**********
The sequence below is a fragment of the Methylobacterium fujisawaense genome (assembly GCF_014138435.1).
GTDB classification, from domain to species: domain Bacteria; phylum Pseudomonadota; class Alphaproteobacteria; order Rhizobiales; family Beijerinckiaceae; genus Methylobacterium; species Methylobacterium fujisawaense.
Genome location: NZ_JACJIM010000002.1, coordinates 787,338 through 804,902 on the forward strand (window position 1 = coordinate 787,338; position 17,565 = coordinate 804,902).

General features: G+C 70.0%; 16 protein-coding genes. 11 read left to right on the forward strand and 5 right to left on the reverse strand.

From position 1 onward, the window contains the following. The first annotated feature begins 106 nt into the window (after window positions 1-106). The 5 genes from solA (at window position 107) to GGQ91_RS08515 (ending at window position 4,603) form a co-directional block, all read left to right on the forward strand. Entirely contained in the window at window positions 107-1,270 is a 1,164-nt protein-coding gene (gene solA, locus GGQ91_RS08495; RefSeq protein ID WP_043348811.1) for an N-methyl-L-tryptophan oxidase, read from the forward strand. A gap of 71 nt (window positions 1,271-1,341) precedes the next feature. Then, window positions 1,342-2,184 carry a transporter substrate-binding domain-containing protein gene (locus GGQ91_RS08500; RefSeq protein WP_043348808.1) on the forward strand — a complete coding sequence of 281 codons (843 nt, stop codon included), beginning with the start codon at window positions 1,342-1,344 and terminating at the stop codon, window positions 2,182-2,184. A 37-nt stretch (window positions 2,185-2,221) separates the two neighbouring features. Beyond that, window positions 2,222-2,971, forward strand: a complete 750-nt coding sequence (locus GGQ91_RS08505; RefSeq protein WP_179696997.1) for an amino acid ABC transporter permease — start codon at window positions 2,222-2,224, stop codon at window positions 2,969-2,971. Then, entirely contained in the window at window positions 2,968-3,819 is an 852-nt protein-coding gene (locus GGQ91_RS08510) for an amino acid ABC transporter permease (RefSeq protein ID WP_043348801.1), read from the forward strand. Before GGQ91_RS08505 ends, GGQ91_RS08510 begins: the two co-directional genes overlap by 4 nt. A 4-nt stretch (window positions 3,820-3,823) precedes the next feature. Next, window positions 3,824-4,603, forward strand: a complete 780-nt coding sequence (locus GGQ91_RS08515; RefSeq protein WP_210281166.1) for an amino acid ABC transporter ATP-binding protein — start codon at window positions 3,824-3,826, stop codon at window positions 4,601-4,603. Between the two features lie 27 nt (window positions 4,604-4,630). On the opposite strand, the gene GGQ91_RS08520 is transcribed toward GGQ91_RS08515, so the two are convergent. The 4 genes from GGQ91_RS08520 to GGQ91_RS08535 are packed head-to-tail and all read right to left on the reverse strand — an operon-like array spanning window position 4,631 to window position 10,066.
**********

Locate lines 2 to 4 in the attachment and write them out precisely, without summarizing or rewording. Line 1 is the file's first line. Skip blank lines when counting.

GTDB classification, from domain to species: domain Bacteria; phylum Pseudomonadota; class Alphaproteobacteria; order Rhizobiales; family Beijerinckiaceae; genus Methylobacterium; species Methylobacterium fujisawaense.
Genome location: NZ_JACJIM010000002.1, coordinates 787,338 through 804,902 on the forward strand (window position 1 = coordinate 787,338; position 17,565 = coordinate 804,902).

General features: G+C 70.0%; 16 protein-coding genes. 11 read left to right on the forward strand and 5 right to left on the reverse strand.